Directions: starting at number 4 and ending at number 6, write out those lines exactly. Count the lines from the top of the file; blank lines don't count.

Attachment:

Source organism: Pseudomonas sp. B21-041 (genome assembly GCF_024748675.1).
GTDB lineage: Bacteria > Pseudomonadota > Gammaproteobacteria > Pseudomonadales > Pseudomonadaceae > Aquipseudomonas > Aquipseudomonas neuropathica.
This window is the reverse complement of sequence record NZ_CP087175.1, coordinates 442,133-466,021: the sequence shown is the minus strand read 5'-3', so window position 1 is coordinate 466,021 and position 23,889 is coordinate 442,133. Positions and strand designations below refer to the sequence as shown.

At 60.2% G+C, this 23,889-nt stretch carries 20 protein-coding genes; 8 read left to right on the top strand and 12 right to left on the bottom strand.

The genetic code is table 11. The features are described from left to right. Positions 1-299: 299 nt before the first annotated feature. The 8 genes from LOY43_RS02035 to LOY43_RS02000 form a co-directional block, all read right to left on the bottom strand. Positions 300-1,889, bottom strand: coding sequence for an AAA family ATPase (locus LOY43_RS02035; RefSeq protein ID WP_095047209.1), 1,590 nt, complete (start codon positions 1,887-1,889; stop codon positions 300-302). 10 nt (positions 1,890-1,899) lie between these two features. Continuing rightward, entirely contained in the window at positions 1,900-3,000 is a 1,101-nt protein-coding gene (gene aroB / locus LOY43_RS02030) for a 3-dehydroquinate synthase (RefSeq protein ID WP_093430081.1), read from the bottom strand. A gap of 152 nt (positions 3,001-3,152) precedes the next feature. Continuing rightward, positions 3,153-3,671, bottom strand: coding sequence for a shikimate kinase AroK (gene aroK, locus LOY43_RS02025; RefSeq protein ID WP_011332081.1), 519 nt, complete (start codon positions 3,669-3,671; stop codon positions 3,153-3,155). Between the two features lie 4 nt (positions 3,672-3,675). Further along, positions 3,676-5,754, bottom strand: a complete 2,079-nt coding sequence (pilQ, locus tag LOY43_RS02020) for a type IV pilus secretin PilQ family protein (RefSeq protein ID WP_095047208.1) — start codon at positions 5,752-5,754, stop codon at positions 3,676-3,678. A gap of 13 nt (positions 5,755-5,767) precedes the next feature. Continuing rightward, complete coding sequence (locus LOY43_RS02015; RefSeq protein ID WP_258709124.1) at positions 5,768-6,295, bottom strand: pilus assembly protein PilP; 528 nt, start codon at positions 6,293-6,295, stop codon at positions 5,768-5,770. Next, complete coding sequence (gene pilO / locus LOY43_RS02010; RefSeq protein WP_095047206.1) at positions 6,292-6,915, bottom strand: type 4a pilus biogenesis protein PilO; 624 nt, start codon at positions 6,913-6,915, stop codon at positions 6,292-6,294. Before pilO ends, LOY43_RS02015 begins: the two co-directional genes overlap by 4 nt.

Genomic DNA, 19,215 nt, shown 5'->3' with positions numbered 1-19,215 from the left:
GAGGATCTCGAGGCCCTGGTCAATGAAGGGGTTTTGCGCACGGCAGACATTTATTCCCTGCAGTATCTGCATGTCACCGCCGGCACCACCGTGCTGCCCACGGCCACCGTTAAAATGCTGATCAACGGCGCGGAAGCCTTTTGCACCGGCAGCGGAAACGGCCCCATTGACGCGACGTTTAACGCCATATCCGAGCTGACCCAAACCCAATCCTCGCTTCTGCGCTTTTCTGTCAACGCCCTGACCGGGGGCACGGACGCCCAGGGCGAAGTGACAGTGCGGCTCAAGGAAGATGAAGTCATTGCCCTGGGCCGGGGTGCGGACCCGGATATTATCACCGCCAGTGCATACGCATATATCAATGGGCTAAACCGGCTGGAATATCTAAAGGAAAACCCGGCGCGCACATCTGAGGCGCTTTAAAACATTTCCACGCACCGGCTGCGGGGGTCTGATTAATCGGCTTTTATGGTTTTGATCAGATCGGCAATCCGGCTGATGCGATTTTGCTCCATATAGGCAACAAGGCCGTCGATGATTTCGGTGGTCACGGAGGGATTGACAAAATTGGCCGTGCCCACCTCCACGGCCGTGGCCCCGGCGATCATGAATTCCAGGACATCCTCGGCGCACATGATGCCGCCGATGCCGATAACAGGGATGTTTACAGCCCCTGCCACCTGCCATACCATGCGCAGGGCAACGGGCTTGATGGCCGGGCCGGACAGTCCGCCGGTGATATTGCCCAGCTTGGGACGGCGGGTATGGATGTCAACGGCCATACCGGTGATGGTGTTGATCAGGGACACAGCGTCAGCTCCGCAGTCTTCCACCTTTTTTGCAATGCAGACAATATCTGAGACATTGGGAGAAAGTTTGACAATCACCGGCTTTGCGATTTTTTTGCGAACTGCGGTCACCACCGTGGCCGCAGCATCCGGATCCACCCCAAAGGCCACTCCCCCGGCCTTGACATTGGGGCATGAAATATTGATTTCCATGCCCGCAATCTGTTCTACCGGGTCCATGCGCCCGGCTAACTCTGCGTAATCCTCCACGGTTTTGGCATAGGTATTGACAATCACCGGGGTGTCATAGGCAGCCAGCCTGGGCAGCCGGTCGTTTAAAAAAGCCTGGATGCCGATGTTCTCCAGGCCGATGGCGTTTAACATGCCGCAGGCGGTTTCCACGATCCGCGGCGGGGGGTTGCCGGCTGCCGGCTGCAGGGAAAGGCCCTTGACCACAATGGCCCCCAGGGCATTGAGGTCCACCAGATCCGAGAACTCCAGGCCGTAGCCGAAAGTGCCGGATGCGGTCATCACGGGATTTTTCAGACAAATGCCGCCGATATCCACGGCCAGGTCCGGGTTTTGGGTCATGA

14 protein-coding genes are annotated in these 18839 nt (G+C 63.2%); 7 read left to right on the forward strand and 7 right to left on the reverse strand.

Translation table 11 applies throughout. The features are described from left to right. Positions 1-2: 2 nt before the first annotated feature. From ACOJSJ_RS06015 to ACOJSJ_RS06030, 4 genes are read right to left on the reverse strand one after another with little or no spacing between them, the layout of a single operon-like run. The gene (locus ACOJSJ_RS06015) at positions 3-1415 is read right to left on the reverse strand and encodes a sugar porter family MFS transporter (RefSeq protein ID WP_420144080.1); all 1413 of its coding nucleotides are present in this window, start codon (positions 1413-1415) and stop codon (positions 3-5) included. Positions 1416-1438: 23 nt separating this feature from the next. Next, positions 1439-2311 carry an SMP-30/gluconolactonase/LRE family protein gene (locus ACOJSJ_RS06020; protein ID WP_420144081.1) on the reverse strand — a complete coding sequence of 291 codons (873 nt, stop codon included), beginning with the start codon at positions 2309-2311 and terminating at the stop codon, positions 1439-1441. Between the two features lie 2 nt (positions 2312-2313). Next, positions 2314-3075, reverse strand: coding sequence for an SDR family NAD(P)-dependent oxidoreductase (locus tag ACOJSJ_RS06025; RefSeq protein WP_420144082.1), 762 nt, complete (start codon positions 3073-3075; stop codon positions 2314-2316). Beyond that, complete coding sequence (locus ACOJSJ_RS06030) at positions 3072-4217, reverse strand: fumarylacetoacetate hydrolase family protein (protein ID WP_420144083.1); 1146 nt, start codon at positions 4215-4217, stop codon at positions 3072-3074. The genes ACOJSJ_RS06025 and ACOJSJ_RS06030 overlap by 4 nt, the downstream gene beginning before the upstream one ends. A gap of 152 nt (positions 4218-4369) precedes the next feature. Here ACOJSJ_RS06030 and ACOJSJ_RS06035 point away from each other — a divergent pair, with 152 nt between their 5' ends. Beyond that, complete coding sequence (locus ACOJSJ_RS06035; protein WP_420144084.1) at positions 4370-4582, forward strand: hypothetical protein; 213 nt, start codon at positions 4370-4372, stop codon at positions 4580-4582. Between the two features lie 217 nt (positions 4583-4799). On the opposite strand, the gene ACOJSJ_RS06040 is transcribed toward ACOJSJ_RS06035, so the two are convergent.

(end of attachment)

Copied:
At 60.2% G+C, this 23,889-nt stretch carries 20 protein-coding genes; 8 read left to right on the top strand and 12 right to left on the bottom strand.

The genetic code is table 11. The features are described from left to right. Positions 1-299: 299 nt before the first annotated feature. The 8 genes from LOY43_RS02035 to LOY43_RS02000 form a co-directional block, all read right to left on the bottom strand. Positions 300-1,889, bottom strand: coding sequence for an AAA family ATPase (locus LOY43_RS02035; RefSeq protein ID WP_095047209.1), 1,590 nt, complete (start codon positions 1,887-1,889; stop codon positions 300-302). 10 nt (positions 1,890-1,899) lie between these two features. Continuing rightward, entirely contained in the window at positions 1,900-3,000 is a 1,101-nt protein-coding gene (gene aroB / locus LOY43_RS02030) for a 3-dehydroquinate synthase (RefSeq protein ID WP_093430081.1), read from the bottom strand. A gap of 152 nt (positions 3,001-3,152) precedes the next feature. Continuing rightward, positions 3,153-3,671, bottom strand: coding sequence for a shikimate kinase AroK (gene aroK, locus LOY43_RS02025; RefSeq protein ID WP_011332081.1), 519 nt, complete (start codon positions 3,669-3,671; stop codon positions 3,153-3,155). Between the two features lie 4 nt (positions 3,672-3,675). Further along, positions 3,676-5,754, bottom strand: a complete 2,079-nt coding sequence (pilQ, locus tag LOY43_RS02020) for a type IV pilus secretin PilQ family protein (RefSeq protein ID WP_095047208.1) — start codon at positions 5,752-5,754, stop codon at positions 3,676-3,678. A gap of 13 nt (positions 5,755-5,767) precedes the next feature. Continuing rightward, complete coding sequence (locus LOY43_RS02015; RefSeq protein ID WP_258709124.1) at positions 5,768-6,295, bottom strand: pilus assembly protein PilP; 528 nt, start codon at positions 6,293-6,295, stop codon at positions 5,768-5,770. Next, complete coding sequence (gene pilO / locus LOY43_RS02010; RefSeq protein WP_095047206.1) at positions 6,292-6,915, bottom strand: type 4a pilus biogenesis protein PilO; 624 nt, start codon at positions 6,913-6,915, stop codon at positions 6,292-6,294. Before pilO ends, LOY43_RS02015 begins: the two co-directional genes overlap by 4 nt.

Genomic DNA, 19,215 nt, shown 5'->3' with positions numbered 1-19,215 from the left: